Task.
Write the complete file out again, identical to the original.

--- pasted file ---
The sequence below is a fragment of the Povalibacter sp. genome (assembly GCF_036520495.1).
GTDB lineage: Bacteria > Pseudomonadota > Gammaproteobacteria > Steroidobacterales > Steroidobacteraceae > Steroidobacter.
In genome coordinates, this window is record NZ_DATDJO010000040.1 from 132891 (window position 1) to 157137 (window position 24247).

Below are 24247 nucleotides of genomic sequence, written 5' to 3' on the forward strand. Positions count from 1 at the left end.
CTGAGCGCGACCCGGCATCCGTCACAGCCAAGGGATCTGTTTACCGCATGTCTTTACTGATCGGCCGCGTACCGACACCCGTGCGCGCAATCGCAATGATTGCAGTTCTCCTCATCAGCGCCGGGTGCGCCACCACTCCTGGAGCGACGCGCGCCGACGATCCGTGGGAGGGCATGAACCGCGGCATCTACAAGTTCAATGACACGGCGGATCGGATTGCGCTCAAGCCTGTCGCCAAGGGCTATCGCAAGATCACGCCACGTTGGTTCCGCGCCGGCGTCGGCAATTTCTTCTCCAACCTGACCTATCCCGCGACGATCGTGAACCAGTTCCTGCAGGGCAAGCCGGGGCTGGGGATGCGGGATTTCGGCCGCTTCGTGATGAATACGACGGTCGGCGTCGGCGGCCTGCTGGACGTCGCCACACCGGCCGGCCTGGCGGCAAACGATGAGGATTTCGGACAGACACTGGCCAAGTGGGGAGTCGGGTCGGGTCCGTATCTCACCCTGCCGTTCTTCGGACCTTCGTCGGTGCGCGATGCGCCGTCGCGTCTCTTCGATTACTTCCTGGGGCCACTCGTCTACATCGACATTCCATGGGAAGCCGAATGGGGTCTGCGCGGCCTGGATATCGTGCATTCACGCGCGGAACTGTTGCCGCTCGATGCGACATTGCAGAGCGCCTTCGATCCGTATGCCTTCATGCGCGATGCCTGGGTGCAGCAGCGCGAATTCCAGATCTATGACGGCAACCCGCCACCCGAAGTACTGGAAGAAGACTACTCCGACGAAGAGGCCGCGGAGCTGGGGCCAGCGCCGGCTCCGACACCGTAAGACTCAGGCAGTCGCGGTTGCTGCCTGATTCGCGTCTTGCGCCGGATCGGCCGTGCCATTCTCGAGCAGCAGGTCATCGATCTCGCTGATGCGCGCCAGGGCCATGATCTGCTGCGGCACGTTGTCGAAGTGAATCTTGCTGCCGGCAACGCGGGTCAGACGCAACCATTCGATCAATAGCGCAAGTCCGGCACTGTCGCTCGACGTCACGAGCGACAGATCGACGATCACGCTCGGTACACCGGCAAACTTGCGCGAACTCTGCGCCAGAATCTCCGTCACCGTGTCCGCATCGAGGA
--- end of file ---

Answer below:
The sequence below is a fragment of the Povalibacter sp. genome (assembly GCF_036520495.1).
GTDB lineage: Bacteria > Pseudomonadota > Gammaproteobacteria > Steroidobacterales > Steroidobacteraceae > Steroidobacter.
In genome coordinates, this window is record NZ_DATDJO010000040.1 from 132891 (window position 1) to 157137 (window position 24247).

Below are 24247 nucleotides of genomic sequence, written 5' to 3' on the forward strand. Positions count from 1 at the left end.
CTGAGCGCGACCCGGCATCCGTCACAGCCAAGGGATCTGTTTACCGCATGTCTTTACTGATCGGCCGCGTACCGACACCCGTGCGCGCAATCGCAATGATTGCAGTTCTCCTCATCAGCGCCGGGTGCGCCACCACTCCTGGAGCGACGCGCGCCGACGATCCGTGGGAGGGCATGAACCGCGGCATCTACAAGTTCAATGACACGGCGGATCGGATTGCGCTCAAGCCTGTCGCCAAGGGCTATCGCAAGATCACGCCACGTTGGTTCCGCGCCGGCGTCGGCAATTTCTTCTCCAACCTGACCTATCCCGCGACGATCGTGAACCAGTTCCTGCAGGGCAAGCCGGGGCTGGGGATGCGGGATTTCGGCCGCTTCGTGATGAATACGACGGTCGGCGTCGGCGGCCTGCTGGACGTCGCCACACCGGCCGGCCTGGCGGCAAACGATGAGGATTTCGGACAGACACTGGCCAAGTGGGGAGTCGGGTCGGGTCCGTATCTCACCCTGCCGTTCTTCGGACCTTCGTCGGTGCGCGATGCGCCGTCGCGTCTCTTCGATTACTTCCTGGGGCCACTCGTCTACATCGACATTCCATGGGAAGCCGAATGGGGTCTGCGCGGCCTGGATATCGTGCATTCACGCGCGGAACTGTTGCCGCTCGATGCGACATTGCAGAGCGCCTTCGATCCGTATGCCTTCATGCGCGATGCCTGGGTGCAGCAGCGCGAATTCCAGATCTATGACGGCAACCCGCCACCCGAAGTACTGGAAGAAGACTACTCCGACGAAGAGGCCGCGGAGCTGGGGCCAGCGCCGGCTCCGACACCGTAAGACTCAGGCAGTCGCGGTTGCTGCCTGATTCGCGTCTTGCGCCGGATCGGCCGTGCCATTCTCGAGCAGCAGGTCATCGATCTCGCTGATGCGCGCCAGGGCCATGATCTGCTGCGGCACGTTGTCGAAGTGAATCTTGCTGCCGGCAACGCGGGTCAGACGCAACCATTCGATCAATAGCGCAAGTCCGGCACTGTCGCTCGACGTCACGAGCGACAGATCGACGATCACGCTCGGTACACCGGCAAACTTGCGCGAACTCTGCGCCAGAATCTCCGTCACCGTGTCCGCATCGAGGA